October 20, 2014
WASHINGTON—American workers permanently lost a total of 169 million days of paid time off across the workforce in 2013, according to a new analysis, “All Work and No Pay: The Impact of Forfeited Time Off.” These days could not be rolled over, could not be paid out, were not banked or used for any other benefit.
Conducted by Oxford Economics for Project: Time Off, the study shows that by forfeiting this time American employees surrender $52.4 billion in benefits. That puts the value of a forgone day, where workers are providing free labor for their employers, at an average of $504 per employee.
“Americans are taking the value of their time for granted. By passing on vacation days and working instead, U.S. employees are serving as volunteers for their companies,” said Adam Sacks, founder and president of Oxford Economics’ Tourism Economics division. “We discovered that this forfeited time has substantial individual, national and economic implications.”
The analysis also highlights trends in American vacation habits. Notably, Americans are taking less vacation time than at any point in nearly the last four decades. In 2013, employees took an average of 16 days of vacation compared to an average of 20.3 days as recently as 2000.
“If this trend continues, the vacations of our childhoods could be a thing of the past—completely unknown by the next generation. That would be a true loss for our families and our country,” said Roger Dow, president and CEO of the U.S. Travel Association.
The economic potential of returning to the pre-2000 vacation patterns is massive: annual vacation days taken by U.S. employees would jump 27 percent (or 768 million days), delivering a $284 billion impact across the entire U.S. economy.
Contrary to popular opinion, more time at the office does not correlate with a raise or bonus. In fact, employees who left 11-15 days unused are less likely (by 6.5 percent) to receive a raise or bonus than those who used all of their vacation days.
Employees who leave the most time off unused are also more stressed. Americans who leave 11 days or more unused reported being “very” or “extremely” stressed with their work lives, compared to those who left less time on the table or took all their time off (31 percent vs. 25 percent).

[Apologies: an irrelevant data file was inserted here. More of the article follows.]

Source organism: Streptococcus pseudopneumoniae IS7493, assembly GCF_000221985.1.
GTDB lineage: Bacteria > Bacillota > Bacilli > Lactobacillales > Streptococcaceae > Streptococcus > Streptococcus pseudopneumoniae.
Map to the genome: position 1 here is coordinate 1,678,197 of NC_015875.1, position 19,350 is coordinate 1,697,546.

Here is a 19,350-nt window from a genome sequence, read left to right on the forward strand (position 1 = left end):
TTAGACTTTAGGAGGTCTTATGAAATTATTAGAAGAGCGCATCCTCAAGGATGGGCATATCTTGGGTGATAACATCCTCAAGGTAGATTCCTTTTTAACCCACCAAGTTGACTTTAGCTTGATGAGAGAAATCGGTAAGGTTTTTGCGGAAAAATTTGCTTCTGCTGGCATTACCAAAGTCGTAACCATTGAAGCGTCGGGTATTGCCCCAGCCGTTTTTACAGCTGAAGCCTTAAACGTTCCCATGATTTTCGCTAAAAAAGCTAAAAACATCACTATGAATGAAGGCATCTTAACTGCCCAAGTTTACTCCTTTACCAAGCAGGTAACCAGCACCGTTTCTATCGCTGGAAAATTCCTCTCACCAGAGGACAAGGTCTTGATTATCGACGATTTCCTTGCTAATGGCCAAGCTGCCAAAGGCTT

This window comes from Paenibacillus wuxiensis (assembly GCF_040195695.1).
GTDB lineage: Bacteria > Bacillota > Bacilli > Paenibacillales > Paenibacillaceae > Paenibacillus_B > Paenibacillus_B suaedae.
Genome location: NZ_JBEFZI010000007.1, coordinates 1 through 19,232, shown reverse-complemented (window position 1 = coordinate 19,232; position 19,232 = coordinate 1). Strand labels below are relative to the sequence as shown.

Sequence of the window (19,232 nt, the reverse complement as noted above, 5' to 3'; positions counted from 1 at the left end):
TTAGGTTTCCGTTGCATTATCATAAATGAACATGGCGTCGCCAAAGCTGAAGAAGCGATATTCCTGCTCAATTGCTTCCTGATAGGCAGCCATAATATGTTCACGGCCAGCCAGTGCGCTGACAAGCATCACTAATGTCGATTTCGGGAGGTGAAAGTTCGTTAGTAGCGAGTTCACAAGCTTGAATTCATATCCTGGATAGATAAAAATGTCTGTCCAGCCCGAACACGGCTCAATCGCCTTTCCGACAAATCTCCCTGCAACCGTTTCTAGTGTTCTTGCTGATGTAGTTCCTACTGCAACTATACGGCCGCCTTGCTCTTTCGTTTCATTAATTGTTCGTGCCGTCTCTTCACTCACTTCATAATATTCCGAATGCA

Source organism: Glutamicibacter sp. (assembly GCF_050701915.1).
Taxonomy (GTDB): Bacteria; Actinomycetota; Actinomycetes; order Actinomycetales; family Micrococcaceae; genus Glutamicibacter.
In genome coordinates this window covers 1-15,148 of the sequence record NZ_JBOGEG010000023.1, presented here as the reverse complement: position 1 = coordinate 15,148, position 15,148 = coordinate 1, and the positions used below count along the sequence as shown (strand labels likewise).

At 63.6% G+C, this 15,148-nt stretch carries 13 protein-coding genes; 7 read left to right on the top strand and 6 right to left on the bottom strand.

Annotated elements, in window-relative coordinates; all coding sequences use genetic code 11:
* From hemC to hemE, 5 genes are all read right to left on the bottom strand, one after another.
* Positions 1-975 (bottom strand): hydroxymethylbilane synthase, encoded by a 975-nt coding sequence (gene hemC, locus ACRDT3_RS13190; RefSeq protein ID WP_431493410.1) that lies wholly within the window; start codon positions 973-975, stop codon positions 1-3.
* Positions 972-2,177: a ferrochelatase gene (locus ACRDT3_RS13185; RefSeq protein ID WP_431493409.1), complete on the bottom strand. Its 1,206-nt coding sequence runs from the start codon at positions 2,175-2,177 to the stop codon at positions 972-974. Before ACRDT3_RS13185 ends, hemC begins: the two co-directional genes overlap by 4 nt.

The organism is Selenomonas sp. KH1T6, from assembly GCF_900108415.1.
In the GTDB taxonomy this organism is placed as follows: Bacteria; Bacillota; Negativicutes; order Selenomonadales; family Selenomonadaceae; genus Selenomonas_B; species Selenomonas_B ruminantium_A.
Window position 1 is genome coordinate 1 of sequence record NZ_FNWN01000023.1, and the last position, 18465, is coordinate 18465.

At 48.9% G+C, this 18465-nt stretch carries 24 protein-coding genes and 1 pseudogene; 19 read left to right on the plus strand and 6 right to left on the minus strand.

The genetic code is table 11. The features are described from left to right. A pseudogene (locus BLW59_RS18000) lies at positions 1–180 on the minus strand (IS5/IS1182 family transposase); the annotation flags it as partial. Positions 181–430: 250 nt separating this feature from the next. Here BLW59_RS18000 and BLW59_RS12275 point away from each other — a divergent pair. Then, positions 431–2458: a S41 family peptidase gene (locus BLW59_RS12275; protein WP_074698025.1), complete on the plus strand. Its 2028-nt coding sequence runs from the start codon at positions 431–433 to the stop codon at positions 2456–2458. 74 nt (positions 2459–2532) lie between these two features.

“America’s work martyrs aren’t more successful. We need to change our thinking. All work and no play is not going to get you ahead—it’s only going to get you more stress,” Dow added.
Oxford Economics’ analysis is based on the Monthly Current Population Survey results reported by the U.S. Bureau of Labor Statistics (BLS) and a June 2014 survey of 1,303 American workers conducted by GfK Public Affairs and Corporate Communications in conjunction with Oxford Economics. The BLS data compiles long-term vacation activity, while the GfK results indicate average vacation days taken. By combining the two data sources, Oxford Economics determined long-term, historical vacation activity among American workers.
Project: Time Off is an initiative to prove the personal, business, social, and economic benefits that taking earned time off can deliver. We aim to shift culture so that using personal time off is not considered frivolous, but essential to strengthening families and improving personal health; a business investment with proven returns and an economic necessity. Learn more at ProjectTimeOff.com.
Oxford Economics is one of the world’s leading providers of economic analysis, forecasts and consulting advice. Founded in 1981 as a joint venture with Oxford University’s business college, Oxford Economics has become one of the world’s foremost independent global advisory firms, providing reports, forecasts and analytical tools on 200 countries, 100 industrial sectors and over 3,000 cities. Our best-of-class global economic and industry models and analytical tools give us an unparalleled ability to forecast external market trends and assess their economic, social and business impact.